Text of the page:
return $"{nameof(CalculateSalary)} of {nameof(Manager)} based on {nameof(SalaryAlgo)}";
 }
}

class SalaryAlgoBasedOnPerformance : SalaryAlgo
{
 public override string CalculateSalary(Employee e)
 {
  return $"{nameof(CalculateSalary)} of {nameof(Employee)} based on {nameof(SalaryAlgoBasedOnPerformance)}";
 }

 public override string CalculateSalary(Manager e)
 {
  return $"{nameof(CalculateSalary)} of {nameof(Manager)} based on {nameof(SalaryAlgoBasedOnPerformance)}";
 }
}

class Employee ...

class Manager : Employee ...

Output:

CalculateSalary of Employee based on SalaryAlgoBasedOnPerformance
CalculateSalary of Employee based on SalaryAlgoBasedOnPerformance

As you can see, CalculateSalary(Manager) is not at all called. This is because the method to call is decided at compile time and the declared type is used to identify the method not the runtime type.

A quick way to fix this is to use "dynamic" keyword:

 Console.WriteLine(algo.CalculateSalary((dynamic)manager));

Output:

CalculateSalary of Employee based on SalaryAlgoBasedOnPerformance
CalculateSalary of Manager based on SalaryAlgoBasedOnPerformance

Another way to resolve this is to use Visitor pattern.

Helpful links:

https://blogs.msdn.microsoft.com/curth/2008/11/15/c-dynamic-and-multiple-dispatch/

EDIT: Post that implements Visitor pattern to resolve this problem.

Thursday, 10 May 2018

Python: Certificate of Completion

Python:

I purchased Kindle book: "A smarter way to learn Python" and completed all its exercises.
Finally I got the certificate from the author: ye!


Friday, 4 May 2018

Python: Functions - Part 1

Quick post Python functions:


Define a function and call it:

def add(first_num, second_num):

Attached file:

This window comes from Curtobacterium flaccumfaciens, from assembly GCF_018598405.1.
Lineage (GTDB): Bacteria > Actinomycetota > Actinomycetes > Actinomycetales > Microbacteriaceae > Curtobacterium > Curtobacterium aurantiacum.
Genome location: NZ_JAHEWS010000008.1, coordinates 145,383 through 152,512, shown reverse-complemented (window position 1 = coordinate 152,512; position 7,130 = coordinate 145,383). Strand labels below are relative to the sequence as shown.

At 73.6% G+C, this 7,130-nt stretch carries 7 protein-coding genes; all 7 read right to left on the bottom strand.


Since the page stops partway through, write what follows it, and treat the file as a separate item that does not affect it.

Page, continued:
sum = first_num + second_num
    print(sum)

>> add(1, 2)
3

Two types of arguments: positional and keyword:
Positional - defined by order of parameters in the method
Keyword - use the parameter name when calling the function

You can forget what order to use when all of your arguments are keyword arguments:
add(second_num = 3, first_num = 1)

But when mixing keyword arguments with positional you need to take care that all keyword arguments are at the end:

add(second_num = 3, 3)
SyntaxError: positional argument follows keyword argument

In the call below, the first argument of value "1" is taken in as parameter "first_num" based on it's position, so defining it again as keyword Python will give error:

>>> add(1, first_num = 3)
Traceback (most recent call last):
  File "<pyshell#9>", line 1, in <module>
    add(1, first_num = 3)
TypeError: add() got multiple values for argument 'first_num'


>>> add(2, second_num = 3)
5

Default value:
Set a default value for a parameter in the method definition by using "=" sign.
In this example, the second_num parameter defaults to value of 5.
You can skip passing in second argument and the function will run fine.

>>> def add(first_num, second_num = 5):
 sum = first_num + second_num
 print(sum)

>>> add(3)
8

If you don't want to use default value of 5, then call the function the usual way.

>>> add(4, 5)
9

If you have many default parameters, you can use keyword to assign a different value to one of them and skip the rest. For example:

>>> def calc(a, b, c = 10, d = 20, e = 30):
 print(a + b + c + d + e)

# skip all default parameters
>>> calc(1, 2)
63

#when not using default val of 'e'
>>> calc(2, 3, e = 45)
80

Next post: Working with unknown number of parameters